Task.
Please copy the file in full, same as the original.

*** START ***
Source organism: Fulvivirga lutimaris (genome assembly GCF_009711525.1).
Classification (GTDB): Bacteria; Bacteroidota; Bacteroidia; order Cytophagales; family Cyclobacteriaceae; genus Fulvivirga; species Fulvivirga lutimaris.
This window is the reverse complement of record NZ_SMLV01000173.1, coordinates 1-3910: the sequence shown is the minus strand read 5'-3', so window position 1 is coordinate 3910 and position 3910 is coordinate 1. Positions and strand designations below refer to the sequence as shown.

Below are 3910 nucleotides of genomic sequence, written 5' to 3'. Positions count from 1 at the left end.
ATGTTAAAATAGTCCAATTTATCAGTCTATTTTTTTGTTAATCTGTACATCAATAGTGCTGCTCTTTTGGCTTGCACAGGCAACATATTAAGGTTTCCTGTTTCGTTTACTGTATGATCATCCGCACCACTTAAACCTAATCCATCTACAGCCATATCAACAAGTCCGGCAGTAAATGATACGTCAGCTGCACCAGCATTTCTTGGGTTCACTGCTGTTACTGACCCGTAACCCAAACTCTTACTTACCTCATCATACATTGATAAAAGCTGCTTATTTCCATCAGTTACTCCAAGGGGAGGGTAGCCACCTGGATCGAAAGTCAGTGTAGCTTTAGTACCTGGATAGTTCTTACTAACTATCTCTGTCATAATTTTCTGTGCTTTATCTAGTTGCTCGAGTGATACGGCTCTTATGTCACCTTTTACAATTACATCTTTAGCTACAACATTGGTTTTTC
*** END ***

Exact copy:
Source organism: Fulvivirga lutimaris (genome assembly GCF_009711525.1).
Classification (GTDB): Bacteria; Bacteroidota; Bacteroidia; order Cytophagales; family Cyclobacteriaceae; genus Fulvivirga; species Fulvivirga lutimaris.
This window is the reverse complement of record NZ_SMLV01000173.1, coordinates 1-3910: the sequence shown is the minus strand read 5'-3', so window position 1 is coordinate 3910 and position 3910 is coordinate 1. Positions and strand designations below refer to the sequence as shown.

Below are 3910 nucleotides of genomic sequence, written 5' to 3'. Positions count from 1 at the left end.
ATGTTAAAATAGTCCAATTTATCAGTCTATTTTTTTGTTAATCTGTACATCAATAGTGCTGCTCTTTTGGCTTGCACAGGCAACATATTAAGGTTTCCTGTTTCGTTTACTGTATGATCATCCGCACCACTTAAACCTAATCCATCTACAGCCATATCAACAAGTCCGGCAGTAAATGATACGTCAGCTGCACCAGCATTTCTTGGGTTCACTGCTGTTACTGACCCGTAACCCAAACTCTTACTTACCTCATCATACATTGATAAAAGCTGCTTATTTCCATCAGTTACTCCAAGGGGAGGGTAGCCACCTGGATCGAAAGTCAGTGTAGCTTTAGTACCTGGATAGTTCTTACTAACTATCTCTGTCATAATTTTCTGTGCTTTATCTAGTTGCTCGAGTGATACGGCTCTTATGTCACCTTTTACAATTACATCTTTAGCTACAACATTGGTTTTTC